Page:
// loop numbers from 1 to 1,000, printing only the primes
			{
				int counter = 0;
				for( int number = 2; number <= 1000; number ++)
				{
					MyMath mathTest = new MyMath();
					if( mathTest.isPrime( number ) )
					{
						counter++;
						message +=
							String.format( "%d   ", number );
						if( counter % 10 == 0 )
							message += ( "\n" );
					}// end if
				} // end for
				message += ( "\n\n Programmed by Jolie O'Dell" );
			JOptionPane.showMessageDialog( null, message );
			} // end case 1
			break;

			case 2 :
				// loop numbers 1-10,000, printing only Mersenne primes
			{
				int counter = 0;
				for( int number = 2; number <= 10000; number ++)
				{
					MyMath mathTest = new MyMath();
					if( mathTest.isMersenne( number ) )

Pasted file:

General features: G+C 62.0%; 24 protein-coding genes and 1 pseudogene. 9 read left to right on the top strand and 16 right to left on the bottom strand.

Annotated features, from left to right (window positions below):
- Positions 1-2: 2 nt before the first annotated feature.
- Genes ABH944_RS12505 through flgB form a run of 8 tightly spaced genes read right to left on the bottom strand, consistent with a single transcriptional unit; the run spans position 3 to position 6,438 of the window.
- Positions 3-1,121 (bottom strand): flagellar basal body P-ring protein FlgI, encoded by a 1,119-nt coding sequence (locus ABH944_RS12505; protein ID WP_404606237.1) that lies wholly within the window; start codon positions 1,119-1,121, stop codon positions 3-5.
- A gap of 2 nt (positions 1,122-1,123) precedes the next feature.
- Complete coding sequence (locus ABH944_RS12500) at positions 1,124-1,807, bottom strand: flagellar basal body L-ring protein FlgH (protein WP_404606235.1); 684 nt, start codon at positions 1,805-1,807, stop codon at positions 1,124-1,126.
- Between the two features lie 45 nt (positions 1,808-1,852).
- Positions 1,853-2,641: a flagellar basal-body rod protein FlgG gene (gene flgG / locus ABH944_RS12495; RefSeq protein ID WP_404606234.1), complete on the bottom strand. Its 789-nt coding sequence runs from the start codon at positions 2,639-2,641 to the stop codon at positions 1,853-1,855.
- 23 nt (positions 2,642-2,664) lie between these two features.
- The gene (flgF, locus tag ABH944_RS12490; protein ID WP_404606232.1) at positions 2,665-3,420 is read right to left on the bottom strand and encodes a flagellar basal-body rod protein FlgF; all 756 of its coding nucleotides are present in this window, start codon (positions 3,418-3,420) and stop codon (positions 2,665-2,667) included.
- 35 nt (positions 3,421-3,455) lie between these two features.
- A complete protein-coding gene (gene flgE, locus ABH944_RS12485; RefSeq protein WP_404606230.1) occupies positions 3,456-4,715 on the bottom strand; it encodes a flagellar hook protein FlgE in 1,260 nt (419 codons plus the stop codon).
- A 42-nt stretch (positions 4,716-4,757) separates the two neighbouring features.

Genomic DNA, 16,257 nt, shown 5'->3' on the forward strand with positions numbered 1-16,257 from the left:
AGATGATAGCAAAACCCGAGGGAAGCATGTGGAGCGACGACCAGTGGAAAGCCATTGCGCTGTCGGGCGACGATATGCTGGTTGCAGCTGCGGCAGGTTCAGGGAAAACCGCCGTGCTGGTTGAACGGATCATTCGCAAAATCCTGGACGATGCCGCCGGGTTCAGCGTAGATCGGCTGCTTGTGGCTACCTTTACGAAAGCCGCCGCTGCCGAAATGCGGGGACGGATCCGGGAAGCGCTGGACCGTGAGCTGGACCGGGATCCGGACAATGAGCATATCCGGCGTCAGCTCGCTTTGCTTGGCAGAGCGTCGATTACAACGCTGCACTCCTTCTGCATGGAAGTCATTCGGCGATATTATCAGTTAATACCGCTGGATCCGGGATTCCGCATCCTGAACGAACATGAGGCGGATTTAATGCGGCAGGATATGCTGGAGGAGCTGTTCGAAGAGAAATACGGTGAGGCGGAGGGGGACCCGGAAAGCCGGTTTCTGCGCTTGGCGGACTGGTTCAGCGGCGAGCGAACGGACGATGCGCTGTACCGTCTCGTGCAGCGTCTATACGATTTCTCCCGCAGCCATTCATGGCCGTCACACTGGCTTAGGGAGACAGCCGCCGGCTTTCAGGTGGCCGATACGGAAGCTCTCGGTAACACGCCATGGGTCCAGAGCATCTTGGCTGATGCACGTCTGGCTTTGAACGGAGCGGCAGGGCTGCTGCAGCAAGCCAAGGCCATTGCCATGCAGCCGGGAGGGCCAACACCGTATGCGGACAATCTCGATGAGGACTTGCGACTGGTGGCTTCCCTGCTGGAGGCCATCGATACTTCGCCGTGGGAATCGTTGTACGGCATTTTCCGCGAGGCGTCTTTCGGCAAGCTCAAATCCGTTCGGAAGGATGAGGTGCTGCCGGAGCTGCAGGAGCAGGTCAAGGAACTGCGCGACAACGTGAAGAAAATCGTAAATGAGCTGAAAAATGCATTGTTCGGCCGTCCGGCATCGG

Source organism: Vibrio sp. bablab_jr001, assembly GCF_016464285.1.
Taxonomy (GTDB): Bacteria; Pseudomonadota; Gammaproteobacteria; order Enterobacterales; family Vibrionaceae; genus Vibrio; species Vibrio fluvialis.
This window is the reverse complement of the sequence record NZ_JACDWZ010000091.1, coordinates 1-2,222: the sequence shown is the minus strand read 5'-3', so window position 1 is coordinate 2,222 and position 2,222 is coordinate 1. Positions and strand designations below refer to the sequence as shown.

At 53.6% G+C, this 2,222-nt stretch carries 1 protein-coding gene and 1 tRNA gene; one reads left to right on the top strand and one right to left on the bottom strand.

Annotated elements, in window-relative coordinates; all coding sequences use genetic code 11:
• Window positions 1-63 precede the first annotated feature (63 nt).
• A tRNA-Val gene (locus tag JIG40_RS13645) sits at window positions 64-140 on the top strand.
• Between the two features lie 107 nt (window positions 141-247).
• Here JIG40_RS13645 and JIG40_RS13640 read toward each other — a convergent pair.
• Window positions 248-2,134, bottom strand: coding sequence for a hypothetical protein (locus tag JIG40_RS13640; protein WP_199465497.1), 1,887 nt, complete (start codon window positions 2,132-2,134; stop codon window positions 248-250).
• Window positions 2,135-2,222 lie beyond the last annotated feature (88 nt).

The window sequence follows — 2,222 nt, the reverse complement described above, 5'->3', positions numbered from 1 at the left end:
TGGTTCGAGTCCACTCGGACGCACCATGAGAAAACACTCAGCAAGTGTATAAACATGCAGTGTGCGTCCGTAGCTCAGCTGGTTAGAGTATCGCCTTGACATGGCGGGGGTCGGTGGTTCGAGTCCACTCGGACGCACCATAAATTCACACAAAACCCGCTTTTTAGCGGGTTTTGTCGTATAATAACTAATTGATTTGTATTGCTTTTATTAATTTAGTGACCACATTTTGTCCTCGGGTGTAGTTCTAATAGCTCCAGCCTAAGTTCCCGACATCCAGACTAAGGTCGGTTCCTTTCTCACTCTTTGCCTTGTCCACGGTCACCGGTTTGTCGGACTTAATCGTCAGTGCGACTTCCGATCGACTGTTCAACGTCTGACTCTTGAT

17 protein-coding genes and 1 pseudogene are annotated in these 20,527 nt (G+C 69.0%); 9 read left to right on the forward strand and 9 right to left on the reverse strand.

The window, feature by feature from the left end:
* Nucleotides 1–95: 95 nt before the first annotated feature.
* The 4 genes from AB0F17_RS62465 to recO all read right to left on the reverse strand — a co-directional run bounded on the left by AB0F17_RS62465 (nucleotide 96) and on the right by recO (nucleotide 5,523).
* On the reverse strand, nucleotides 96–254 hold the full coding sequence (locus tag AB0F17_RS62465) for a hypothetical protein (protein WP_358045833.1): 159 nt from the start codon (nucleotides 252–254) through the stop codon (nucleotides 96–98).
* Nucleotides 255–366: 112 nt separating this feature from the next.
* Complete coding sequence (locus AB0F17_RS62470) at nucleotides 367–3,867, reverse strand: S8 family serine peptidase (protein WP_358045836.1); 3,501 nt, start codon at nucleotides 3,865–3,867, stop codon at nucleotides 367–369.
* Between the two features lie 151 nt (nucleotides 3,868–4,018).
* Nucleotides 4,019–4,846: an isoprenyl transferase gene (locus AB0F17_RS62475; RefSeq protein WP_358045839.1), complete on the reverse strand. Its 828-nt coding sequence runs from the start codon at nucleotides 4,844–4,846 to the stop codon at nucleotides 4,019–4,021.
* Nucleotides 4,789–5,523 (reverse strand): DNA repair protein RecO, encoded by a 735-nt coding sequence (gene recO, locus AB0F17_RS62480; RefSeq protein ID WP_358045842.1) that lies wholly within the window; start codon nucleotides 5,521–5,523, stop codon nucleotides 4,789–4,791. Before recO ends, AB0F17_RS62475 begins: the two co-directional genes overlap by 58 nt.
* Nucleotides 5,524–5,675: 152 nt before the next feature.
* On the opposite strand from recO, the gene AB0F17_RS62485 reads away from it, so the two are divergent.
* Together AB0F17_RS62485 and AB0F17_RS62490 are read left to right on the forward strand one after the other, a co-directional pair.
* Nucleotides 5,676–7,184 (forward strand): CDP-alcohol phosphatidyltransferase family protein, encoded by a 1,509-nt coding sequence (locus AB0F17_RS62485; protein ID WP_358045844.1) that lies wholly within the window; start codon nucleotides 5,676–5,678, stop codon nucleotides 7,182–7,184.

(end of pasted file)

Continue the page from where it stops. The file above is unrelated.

{
						counter++;
						message +=
							String.format( "%d   ", number );
						if( counter % 10 == 0 )
							message += ( "\n" );
					}// end if
				} // end for
			message += ( "\n\n Programmed by Jolie O'Dell" );
			JOptionPane.showMessageDialog( null, message );
			} // end case 2
			break;

			case 3 :
				// loop numbers 1-10,000, printing only the perfect numbers
			{
				int counter = 0;
				for( int number = 2; number <= 10000; number ++)
				{
					MyMath mathTest = new MyMath();
					if( mathTest.isPerfect( number ) )
					{
						counter++;
						message +=
							String.format( "%d   ", number );
						if( counter % 10 == 0 )
							message += ( "\n" );
					}// end if
				} // end for
			message += ( "\n\n Programmed by Jolie O'Dell" );
			JOptionPane.showMessageDialog( null, message );
			} // end case 3
			break;

			case 4:
			break;

		} // end switch
	} // end method main
}// end class MyMathTest